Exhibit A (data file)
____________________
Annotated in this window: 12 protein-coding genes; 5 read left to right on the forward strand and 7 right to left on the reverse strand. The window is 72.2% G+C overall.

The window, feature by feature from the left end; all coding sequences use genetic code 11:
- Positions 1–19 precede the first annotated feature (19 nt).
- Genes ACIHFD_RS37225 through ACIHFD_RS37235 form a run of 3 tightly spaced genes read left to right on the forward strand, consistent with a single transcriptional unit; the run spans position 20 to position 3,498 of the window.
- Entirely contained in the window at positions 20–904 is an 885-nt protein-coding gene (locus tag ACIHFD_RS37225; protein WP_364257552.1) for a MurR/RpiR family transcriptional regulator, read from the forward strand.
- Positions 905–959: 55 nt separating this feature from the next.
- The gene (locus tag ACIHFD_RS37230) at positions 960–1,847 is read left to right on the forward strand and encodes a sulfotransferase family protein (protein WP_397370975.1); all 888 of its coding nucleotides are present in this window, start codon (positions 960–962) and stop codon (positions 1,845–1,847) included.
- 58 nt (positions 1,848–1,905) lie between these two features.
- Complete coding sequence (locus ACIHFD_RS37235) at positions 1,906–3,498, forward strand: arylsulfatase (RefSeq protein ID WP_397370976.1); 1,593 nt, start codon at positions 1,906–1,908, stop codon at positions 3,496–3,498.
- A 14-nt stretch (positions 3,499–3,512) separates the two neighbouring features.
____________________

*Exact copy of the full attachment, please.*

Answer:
Annotated in this window: 12 protein-coding genes; 5 read left to right on the forward strand and 7 right to left on the reverse strand. The window is 72.2% G+C overall.

The window, feature by feature from the left end; all coding sequences use genetic code 11:
- Positions 1–19 precede the first annotated feature (19 nt).
- Genes ACIHFD_RS37225 through ACIHFD_RS37235 form a run of 3 tightly spaced genes read left to right on the forward strand, consistent with a single transcriptional unit; the run spans position 20 to position 3,498 of the window.
- Entirely contained in the window at positions 20–904 is an 885-nt protein-coding gene (locus tag ACIHFD_RS37225; protein WP_364257552.1) for a MurR/RpiR family transcriptional regulator, read from the forward strand.
- Positions 905–959: 55 nt separating this feature from the next.
- The gene (locus tag ACIHFD_RS37230) at positions 960–1,847 is read left to right on the forward strand and encodes a sulfotransferase family protein (protein WP_397370975.1); all 888 of its coding nucleotides are present in this window, start codon (positions 960–962) and stop codon (positions 1,845–1,847) included.
- 58 nt (positions 1,848–1,905) lie between these two features.
- Complete coding sequence (locus ACIHFD_RS37235) at positions 1,906–3,498, forward strand: arylsulfatase (RefSeq protein ID WP_397370976.1); 1,593 nt, start codon at positions 1,906–1,908, stop codon at positions 3,496–3,498.
- A 14-nt stretch (positions 3,499–3,512) separates the two neighbouring features.